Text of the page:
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Net betting conviction upheld

Jay Cohen, in a photo taken in February 2001, works as a stock trader in San Francisco while awaiting a decision on his appeal.
Jay Cohen, in a photo taken in February 2001, works as a stock trader in San Francisco while awaiting a decision on his appeal.
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Agreeing that a decades-old U.S. law aimed at bookmakers can be used in at least some instances to go after Internet gambling operators, a federal appeals court on Tuesday upheld the conviction of a former stockbroker who accepted Americans’ sports bets from the Caribbean island of Antigua.

In upholding the first Internet gambling conviction under federal law, a three-judge panel for the Second Circuit of the U.S. Court of Appeals found no merit in the six legal points raised in Jay Cohen’s defense.

In a 23-page ruling, Circuit Judges John Keenan, Pierre Leval and Fred Parker said Cohen’s contention that he believed his sports-betting business, which was licensed by the Antiguan government, was operating legally was immaterial.

The court also rejected arguments that clients of World Sports Exchange were only transmitting betting instructions by telephone and over the Internet, since they were required to open bank accounts in Antigua before they could begin wagering.

Nor did the judges accept Cohen’s contention that it is not illegal to place a sports bet in the state of New York, or to receive such a bet in the sovereign nation of Antigua.

Appeal planned
Cohen, a 34-year-old former stock trader, told shortly after the ruling was announced that he planned to appeal.

“I’m shocked but we’ll keep fighting,” Cohen said from San Francisco, where he has been living while free on bail pending a ruling on his appeal.

Melinda Sarafa, an attorney with the New York City law firm of Brafman & Ross, which represented Cohen, said his legal team would petition the Supreme Court to hear the case if it is unable to persuade the Court of Appeals to rehear the case.

“We’re very disappointed with the decision and don’t believe it has fully addressed the issues,” Sarafa said. “We think we submitted a very compelling case for reversal.”

Marvin Smilon, a spokesman for the U.S. Attorney’s Office for the Southern District of New York, declined to comment on the decision.

Only case to go to trial
Cohen, who co-founded World Sports Exchange in 1996, was one of 21 U.S. citizens named in a series of highly publicized indictments in 1998 that charged them with illegally using interstate telephone lines to take online wagers from U.S. customers. The indictment said such wagers violate the federal Wire Communications Act, a decades-old statute aimed at bookies that prohibits use of phone lines to bet on sporting events.

But while the other 20 entered guilty pleas prior to trial, were dropped from the case or are fugitives — including Cohen’s former business partners, Steve Schillinger, Spencer Hanson and Haden Ware — Cohen elected to return to the United States to fight the charges.

Prosecutors argued that language in the Wire Communications Act barring “use (of) telephone lines ... for the placement of sports bets, or for the transmission of information assisting in the placing of bets on sporting events and contests” clearly applied to Cohen.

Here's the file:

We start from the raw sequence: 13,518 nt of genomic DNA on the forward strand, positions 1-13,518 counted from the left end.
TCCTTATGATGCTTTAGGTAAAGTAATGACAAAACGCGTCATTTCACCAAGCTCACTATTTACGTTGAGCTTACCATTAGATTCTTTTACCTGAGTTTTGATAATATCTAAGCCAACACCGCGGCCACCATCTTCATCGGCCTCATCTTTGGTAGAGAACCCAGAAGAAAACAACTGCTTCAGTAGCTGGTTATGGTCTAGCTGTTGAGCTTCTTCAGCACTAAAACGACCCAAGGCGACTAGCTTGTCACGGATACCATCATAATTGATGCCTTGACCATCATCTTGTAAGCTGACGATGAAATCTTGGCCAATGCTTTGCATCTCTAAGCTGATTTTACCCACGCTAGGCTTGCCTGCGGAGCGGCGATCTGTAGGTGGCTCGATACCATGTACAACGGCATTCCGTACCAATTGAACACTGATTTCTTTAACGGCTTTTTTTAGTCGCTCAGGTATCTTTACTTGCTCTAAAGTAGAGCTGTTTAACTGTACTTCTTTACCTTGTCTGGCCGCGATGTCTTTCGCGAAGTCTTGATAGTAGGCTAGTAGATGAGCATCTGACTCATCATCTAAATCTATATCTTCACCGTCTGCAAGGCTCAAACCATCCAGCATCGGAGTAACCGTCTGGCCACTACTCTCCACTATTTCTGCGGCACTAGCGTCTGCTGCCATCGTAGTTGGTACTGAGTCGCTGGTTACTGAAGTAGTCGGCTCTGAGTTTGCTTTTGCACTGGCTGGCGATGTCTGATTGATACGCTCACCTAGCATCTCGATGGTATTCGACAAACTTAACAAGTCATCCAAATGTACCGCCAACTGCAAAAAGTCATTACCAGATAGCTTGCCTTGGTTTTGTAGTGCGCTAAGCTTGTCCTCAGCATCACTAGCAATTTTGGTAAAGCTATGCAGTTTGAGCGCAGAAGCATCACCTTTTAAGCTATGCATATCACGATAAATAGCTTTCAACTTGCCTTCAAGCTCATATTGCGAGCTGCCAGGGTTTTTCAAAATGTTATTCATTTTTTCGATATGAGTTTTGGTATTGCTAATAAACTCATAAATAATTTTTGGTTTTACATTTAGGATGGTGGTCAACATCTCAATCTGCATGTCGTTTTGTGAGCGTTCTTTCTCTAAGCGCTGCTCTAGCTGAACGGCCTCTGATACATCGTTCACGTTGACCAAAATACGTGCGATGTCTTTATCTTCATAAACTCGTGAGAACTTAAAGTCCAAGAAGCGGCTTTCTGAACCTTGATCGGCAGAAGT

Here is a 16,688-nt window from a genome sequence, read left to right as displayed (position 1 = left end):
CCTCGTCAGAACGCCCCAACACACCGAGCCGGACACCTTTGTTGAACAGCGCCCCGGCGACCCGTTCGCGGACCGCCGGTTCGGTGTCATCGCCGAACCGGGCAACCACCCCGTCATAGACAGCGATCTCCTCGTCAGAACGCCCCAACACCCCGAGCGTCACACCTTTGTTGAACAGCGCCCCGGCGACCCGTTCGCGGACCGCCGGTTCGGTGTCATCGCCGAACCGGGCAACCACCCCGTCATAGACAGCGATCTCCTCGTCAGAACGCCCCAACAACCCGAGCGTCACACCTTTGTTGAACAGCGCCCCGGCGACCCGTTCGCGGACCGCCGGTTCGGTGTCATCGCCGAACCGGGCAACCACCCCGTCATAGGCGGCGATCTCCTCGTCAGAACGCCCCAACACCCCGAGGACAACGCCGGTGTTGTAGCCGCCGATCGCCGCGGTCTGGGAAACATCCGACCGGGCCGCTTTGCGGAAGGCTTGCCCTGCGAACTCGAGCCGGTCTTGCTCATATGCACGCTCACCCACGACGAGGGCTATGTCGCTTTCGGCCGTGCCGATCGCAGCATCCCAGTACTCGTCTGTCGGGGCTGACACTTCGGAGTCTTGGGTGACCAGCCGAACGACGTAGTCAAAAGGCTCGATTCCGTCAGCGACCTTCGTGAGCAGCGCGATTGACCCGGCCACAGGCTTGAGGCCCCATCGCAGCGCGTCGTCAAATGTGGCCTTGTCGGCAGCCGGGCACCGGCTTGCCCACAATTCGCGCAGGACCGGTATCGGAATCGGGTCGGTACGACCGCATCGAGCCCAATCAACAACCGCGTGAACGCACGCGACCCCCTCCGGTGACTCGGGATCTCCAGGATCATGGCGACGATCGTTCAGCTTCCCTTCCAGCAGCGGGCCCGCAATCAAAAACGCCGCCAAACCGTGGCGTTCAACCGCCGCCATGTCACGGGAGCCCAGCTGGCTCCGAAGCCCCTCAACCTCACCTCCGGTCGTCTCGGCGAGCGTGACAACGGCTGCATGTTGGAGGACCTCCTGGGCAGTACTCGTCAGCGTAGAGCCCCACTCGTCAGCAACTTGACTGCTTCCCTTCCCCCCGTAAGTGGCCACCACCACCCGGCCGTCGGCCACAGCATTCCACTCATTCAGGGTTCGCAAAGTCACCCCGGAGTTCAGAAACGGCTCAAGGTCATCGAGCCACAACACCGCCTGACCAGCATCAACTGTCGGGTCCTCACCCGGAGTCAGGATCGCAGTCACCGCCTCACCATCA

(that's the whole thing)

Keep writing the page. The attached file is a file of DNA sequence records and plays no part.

Facts not in dispute
Cohen did not dispute the facts of the case — that FBI agents had opened accounts with the World Sports Exchange and placed wagers on numerous sporting contests. Instead, he and his attorneys argued that modern communications technologies raised legal issues that were not addressed by the law, which predated the creation of the Internet by more than a decade.

For example, Cohen argued that because customers must open and fund accounts on the island before betting, the transactions — the debiting or crediting of the customer’s account by the company’s servers — occur entirely in Antigua. He also argued that New York’s state-regulated off-track betting parlors have for years accepted bets on horse racing from residents in other states where account wagering is not legal under the same legal principle.

A jury did not buy the arguments, finding Cohen guilty in February 2000 of conspiring to violate and violating the federal Wire Act. Six months later, he was sentenced to 21 months in prison and fined $5,000. He has remained free while his appeal has been pending, once more free-lancing as a stock trader in San Francisco.

The appeals court also rejected the arguments, but in doing so gave short shrift to the issues raised in Cohen’s defense, said attorney Sarafa.

Comparison to off-track betting
“The court ignored legitimate contentions that Mr. Cohen’s business operated no differently than various state-run off-track betting organizations which accept interstate wagering instructions by telephone and the Internet,” she said. “Yet Mr. Cohen alone faces imprisonment for conduct that these organizations and hundreds of other businesses engage in every day.”

Some legal experts have said that Cohen’s case could have far-reaching consequences in such areas as Internet taxation and criminal jurisdiction over Web sites operating in foreign jurisdictions.

I. Nelson Rose, a law professor at Whittier College and expert on gambling law, said that federal prosecutors carefully chose their targets when they picked Cohen and the other gambling site operators, a tactic that allowed them to skirt the most dicey legal issues raised by online betting.

“Jay Cohen is an American citizen, he was taking bets on sports events, so we don’t get into the question of whether the Wire Act covers casino-style games ... and, most important, he was taking sports bets by phone as well as over the Internet, and the Wire Act clearly applies to phone wagering,” Rose said.